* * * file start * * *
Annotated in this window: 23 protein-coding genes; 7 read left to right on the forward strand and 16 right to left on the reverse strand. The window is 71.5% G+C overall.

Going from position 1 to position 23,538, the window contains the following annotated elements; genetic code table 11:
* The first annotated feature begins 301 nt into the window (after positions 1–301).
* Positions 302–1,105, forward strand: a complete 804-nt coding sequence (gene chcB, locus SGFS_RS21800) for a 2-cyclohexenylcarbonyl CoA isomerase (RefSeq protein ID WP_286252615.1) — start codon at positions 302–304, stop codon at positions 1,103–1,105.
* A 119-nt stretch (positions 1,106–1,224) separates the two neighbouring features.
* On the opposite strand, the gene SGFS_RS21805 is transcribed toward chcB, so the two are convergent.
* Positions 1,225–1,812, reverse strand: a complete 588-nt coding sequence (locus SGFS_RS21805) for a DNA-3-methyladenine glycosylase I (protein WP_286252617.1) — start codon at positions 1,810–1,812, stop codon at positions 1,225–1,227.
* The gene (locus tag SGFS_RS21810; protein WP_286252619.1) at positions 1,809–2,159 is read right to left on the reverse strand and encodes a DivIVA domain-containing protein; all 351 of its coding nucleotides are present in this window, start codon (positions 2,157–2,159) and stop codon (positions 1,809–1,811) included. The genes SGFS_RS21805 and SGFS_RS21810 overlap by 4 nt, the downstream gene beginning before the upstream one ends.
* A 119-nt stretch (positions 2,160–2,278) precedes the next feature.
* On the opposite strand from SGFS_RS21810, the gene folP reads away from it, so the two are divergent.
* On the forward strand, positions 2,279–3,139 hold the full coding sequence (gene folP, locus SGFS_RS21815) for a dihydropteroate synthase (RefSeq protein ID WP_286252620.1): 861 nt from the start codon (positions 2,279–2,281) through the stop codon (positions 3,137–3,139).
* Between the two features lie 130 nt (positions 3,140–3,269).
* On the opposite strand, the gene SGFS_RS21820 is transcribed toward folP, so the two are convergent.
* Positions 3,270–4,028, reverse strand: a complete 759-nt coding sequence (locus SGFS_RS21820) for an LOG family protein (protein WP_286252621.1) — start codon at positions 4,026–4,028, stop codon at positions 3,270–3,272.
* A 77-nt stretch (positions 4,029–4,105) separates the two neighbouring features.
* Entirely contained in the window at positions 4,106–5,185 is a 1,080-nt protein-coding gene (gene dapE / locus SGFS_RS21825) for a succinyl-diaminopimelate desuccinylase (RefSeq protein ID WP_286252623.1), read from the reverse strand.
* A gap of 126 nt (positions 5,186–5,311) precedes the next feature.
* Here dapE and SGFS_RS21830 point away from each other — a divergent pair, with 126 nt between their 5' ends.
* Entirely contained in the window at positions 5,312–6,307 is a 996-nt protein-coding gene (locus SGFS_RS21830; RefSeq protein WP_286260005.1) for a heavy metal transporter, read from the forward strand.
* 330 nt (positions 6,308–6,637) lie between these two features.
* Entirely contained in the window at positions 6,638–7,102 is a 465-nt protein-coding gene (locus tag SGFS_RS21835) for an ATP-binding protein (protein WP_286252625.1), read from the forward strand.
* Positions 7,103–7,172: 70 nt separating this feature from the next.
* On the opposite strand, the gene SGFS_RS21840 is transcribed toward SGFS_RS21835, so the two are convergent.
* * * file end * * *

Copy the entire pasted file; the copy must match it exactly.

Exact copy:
Annotated in this window: 23 protein-coding genes; 7 read left to right on the forward strand and 16 right to left on the reverse strand. The window is 71.5% G+C overall.

Going from position 1 to position 23,538, the window contains the following annotated elements; genetic code table 11:
* The first annotated feature begins 301 nt into the window (after positions 1–301).
* Positions 302–1,105, forward strand: a complete 804-nt coding sequence (gene chcB, locus SGFS_RS21800) for a 2-cyclohexenylcarbonyl CoA isomerase (RefSeq protein ID WP_286252615.1) — start codon at positions 302–304, stop codon at positions 1,103–1,105.
* A 119-nt stretch (positions 1,106–1,224) separates the two neighbouring features.
* On the opposite strand, the gene SGFS_RS21805 is transcribed toward chcB, so the two are convergent.
* Positions 1,225–1,812, reverse strand: a complete 588-nt coding sequence (locus SGFS_RS21805) for a DNA-3-methyladenine glycosylase I (protein WP_286252617.1) — start codon at positions 1,810–1,812, stop codon at positions 1,225–1,227.
* The gene (locus tag SGFS_RS21810; protein WP_286252619.1) at positions 1,809–2,159 is read right to left on the reverse strand and encodes a DivIVA domain-containing protein; all 351 of its coding nucleotides are present in this window, start codon (positions 2,157–2,159) and stop codon (positions 1,809–1,811) included. The genes SGFS_RS21805 and SGFS_RS21810 overlap by 4 nt, the downstream gene beginning before the upstream one ends.
* A 119-nt stretch (positions 2,160–2,278) precedes the next feature.
* On the opposite strand from SGFS_RS21810, the gene folP reads away from it, so the two are divergent.
* On the forward strand, positions 2,279–3,139 hold the full coding sequence (gene folP, locus SGFS_RS21815) for a dihydropteroate synthase (RefSeq protein ID WP_286252620.1): 861 nt from the start codon (positions 2,279–2,281) through the stop codon (positions 3,137–3,139).
* Between the two features lie 130 nt (positions 3,140–3,269).
* On the opposite strand, the gene SGFS_RS21820 is transcribed toward folP, so the two are convergent.
* Positions 3,270–4,028, reverse strand: a complete 759-nt coding sequence (locus SGFS_RS21820) for an LOG family protein (protein WP_286252621.1) — start codon at positions 4,026–4,028, stop codon at positions 3,270–3,272.
* A 77-nt stretch (positions 4,029–4,105) separates the two neighbouring features.
* Entirely contained in the window at positions 4,106–5,185 is a 1,080-nt protein-coding gene (gene dapE / locus SGFS_RS21825) for a succinyl-diaminopimelate desuccinylase (RefSeq protein ID WP_286252623.1), read from the reverse strand.
* A gap of 126 nt (positions 5,186–5,311) precedes the next feature.
* Here dapE and SGFS_RS21830 point away from each other — a divergent pair, with 126 nt between their 5' ends.
* Entirely contained in the window at positions 5,312–6,307 is a 996-nt protein-coding gene (locus SGFS_RS21830; RefSeq protein WP_286260005.1) for a heavy metal transporter, read from the forward strand.
* 330 nt (positions 6,308–6,637) lie between these two features.
* Entirely contained in the window at positions 6,638–7,102 is a 465-nt protein-coding gene (locus tag SGFS_RS21835) for an ATP-binding protein (protein WP_286252625.1), read from the forward strand.
* Positions 7,103–7,172: 70 nt separating this feature from the next.
* On the opposite strand, the gene SGFS_RS21840 is transcribed toward SGFS_RS21835, so the two are convergent.